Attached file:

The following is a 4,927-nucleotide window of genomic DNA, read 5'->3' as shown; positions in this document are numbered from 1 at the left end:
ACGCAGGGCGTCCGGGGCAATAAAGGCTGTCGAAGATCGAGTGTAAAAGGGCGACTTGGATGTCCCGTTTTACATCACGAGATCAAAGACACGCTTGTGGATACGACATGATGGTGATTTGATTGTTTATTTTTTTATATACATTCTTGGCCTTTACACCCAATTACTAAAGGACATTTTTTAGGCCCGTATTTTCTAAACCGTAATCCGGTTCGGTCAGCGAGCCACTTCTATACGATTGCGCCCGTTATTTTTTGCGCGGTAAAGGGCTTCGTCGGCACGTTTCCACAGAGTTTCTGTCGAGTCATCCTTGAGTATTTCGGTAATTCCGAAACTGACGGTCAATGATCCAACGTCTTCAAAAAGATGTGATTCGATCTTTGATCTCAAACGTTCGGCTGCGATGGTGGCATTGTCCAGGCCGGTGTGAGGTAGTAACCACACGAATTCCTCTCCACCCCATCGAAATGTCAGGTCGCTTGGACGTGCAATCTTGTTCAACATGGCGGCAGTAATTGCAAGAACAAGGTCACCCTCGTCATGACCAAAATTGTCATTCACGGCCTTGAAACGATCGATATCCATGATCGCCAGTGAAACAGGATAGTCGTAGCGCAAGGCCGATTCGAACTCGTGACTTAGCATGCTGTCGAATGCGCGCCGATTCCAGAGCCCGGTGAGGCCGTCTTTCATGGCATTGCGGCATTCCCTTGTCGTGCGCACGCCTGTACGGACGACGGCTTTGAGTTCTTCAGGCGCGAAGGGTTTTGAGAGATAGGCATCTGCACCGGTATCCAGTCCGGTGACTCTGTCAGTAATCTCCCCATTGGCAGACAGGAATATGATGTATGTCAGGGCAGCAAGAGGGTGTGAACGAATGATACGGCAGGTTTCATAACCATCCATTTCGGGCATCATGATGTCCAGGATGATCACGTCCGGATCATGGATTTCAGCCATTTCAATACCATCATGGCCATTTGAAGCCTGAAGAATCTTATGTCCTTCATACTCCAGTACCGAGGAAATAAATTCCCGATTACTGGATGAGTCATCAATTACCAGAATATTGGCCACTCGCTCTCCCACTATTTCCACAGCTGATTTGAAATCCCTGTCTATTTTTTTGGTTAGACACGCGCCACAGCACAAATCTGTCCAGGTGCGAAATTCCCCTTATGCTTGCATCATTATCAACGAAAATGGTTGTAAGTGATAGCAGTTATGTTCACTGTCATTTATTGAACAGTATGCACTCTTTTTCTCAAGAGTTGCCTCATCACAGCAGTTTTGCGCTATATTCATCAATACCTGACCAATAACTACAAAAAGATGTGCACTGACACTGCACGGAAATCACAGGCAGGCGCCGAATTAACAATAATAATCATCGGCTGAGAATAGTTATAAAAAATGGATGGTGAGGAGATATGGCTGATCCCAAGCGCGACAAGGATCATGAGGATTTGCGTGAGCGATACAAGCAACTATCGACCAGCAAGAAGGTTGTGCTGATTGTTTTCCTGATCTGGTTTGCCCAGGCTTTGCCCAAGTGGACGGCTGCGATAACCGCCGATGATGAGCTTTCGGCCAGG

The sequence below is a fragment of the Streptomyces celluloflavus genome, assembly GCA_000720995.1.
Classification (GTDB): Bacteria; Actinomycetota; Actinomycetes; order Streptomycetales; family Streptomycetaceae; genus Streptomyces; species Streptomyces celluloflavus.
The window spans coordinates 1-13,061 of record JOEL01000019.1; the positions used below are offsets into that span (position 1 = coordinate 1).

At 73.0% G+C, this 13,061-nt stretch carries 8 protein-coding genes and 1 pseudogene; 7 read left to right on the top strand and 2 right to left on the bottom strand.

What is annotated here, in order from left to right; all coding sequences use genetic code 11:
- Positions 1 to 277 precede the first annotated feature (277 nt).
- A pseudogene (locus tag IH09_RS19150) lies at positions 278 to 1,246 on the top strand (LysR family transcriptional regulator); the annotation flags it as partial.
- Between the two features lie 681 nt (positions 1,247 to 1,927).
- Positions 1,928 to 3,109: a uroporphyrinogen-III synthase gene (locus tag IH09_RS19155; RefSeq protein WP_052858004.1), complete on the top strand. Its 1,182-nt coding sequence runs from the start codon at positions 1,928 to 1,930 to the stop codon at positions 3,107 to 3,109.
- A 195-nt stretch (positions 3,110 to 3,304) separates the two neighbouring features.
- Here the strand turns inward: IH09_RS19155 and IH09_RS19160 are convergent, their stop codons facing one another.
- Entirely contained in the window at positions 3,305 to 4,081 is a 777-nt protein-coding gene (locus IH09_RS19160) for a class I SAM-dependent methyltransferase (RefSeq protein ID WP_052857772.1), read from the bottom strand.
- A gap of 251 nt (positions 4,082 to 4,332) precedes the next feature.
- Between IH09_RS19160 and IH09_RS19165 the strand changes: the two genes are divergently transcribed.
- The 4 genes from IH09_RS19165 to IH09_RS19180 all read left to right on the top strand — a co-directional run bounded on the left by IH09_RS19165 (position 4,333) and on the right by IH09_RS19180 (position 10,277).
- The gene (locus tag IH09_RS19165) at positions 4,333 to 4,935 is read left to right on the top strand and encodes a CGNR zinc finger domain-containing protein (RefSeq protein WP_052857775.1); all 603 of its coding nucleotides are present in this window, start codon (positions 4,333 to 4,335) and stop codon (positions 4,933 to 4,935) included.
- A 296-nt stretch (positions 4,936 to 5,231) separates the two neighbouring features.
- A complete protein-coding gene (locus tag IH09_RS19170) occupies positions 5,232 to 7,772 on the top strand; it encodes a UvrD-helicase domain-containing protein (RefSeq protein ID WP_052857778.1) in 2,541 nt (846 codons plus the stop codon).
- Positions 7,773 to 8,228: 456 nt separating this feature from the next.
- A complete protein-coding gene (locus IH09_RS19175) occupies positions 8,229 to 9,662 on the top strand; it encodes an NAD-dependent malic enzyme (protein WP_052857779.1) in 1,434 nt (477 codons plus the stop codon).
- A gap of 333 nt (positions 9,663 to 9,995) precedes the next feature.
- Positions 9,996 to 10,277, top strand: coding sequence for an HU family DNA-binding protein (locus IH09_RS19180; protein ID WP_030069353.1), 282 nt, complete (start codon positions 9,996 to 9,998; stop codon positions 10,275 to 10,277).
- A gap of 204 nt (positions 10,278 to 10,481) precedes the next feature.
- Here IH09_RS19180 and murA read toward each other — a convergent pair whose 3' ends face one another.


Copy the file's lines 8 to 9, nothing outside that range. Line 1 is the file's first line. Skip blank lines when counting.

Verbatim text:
- Positions 1 to 277 precede the first annotated feature (277 nt).
- A pseudogene (locus tag IH09_RS19150) lies at positions 278 to 1,246 on the top strand (LysR family transcriptional regulator); the annotation flags it as partial.